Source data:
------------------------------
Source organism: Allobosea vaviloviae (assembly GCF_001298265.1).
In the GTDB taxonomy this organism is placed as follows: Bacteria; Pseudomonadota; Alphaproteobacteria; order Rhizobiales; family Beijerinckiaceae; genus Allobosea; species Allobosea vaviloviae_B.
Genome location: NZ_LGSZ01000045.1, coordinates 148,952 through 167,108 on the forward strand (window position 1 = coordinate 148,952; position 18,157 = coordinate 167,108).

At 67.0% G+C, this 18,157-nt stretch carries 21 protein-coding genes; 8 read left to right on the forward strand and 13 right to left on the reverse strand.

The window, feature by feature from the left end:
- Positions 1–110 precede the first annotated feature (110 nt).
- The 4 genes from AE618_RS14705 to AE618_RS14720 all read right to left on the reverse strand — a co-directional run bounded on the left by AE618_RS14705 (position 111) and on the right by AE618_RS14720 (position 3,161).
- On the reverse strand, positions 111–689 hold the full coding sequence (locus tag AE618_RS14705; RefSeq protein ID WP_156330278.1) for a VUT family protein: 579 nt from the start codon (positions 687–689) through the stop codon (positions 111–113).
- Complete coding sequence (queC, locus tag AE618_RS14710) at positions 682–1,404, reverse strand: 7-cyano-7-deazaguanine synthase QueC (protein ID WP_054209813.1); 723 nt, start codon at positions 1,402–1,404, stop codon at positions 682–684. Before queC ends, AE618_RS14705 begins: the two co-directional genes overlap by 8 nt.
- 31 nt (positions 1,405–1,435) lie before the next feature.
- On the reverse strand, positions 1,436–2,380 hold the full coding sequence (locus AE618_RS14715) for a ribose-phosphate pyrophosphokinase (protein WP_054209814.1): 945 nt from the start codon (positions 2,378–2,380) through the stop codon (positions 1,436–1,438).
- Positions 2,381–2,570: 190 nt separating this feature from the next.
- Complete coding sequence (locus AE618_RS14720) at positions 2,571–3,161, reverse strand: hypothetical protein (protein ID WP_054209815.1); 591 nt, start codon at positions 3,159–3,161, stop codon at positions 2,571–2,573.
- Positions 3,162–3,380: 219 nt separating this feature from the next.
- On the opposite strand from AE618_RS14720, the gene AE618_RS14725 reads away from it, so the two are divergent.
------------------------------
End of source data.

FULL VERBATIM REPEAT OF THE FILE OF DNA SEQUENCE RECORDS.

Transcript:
Source organism: Allobosea vaviloviae (assembly GCF_001298265.1).
In the GTDB taxonomy this organism is placed as follows: Bacteria; Pseudomonadota; Alphaproteobacteria; order Rhizobiales; family Beijerinckiaceae; genus Allobosea; species Allobosea vaviloviae_B.
Genome location: NZ_LGSZ01000045.1, coordinates 148,952 through 167,108 on the forward strand (window position 1 = coordinate 148,952; position 18,157 = coordinate 167,108).

At 67.0% G+C, this 18,157-nt stretch carries 21 protein-coding genes; 8 read left to right on the forward strand and 13 right to left on the reverse strand.

The window, feature by feature from the left end:
- Positions 1–110 precede the first annotated feature (110 nt).
- The 4 genes from AE618_RS14705 to AE618_RS14720 all read right to left on the reverse strand — a co-directional run bounded on the left by AE618_RS14705 (position 111) and on the right by AE618_RS14720 (position 3,161).
- On the reverse strand, positions 111–689 hold the full coding sequence (locus tag AE618_RS14705; RefSeq protein ID WP_156330278.1) for a VUT family protein: 579 nt from the start codon (positions 687–689) through the stop codon (positions 111–113).
- Complete coding sequence (queC, locus tag AE618_RS14710) at positions 682–1,404, reverse strand: 7-cyano-7-deazaguanine synthase QueC (protein ID WP_054209813.1); 723 nt, start codon at positions 1,402–1,404, stop codon at positions 682–684. Before queC ends, AE618_RS14705 begins: the two co-directional genes overlap by 8 nt.
- 31 nt (positions 1,405–1,435) lie before the next feature.
- On the reverse strand, positions 1,436–2,380 hold the full coding sequence (locus AE618_RS14715) for a ribose-phosphate pyrophosphokinase (protein WP_054209814.1): 945 nt from the start codon (positions 2,378–2,380) through the stop codon (positions 1,436–1,438).
- Positions 2,381–2,570: 190 nt separating this feature from the next.
- Complete coding sequence (locus AE618_RS14720) at positions 2,571–3,161, reverse strand: hypothetical protein (protein ID WP_054209815.1); 591 nt, start codon at positions 3,159–3,161, stop codon at positions 2,571–2,573.
- Positions 3,162–3,380: 219 nt separating this feature from the next.
- On the opposite strand from AE618_RS14720, the gene AE618_RS14725 reads away from it, so the two are divergent.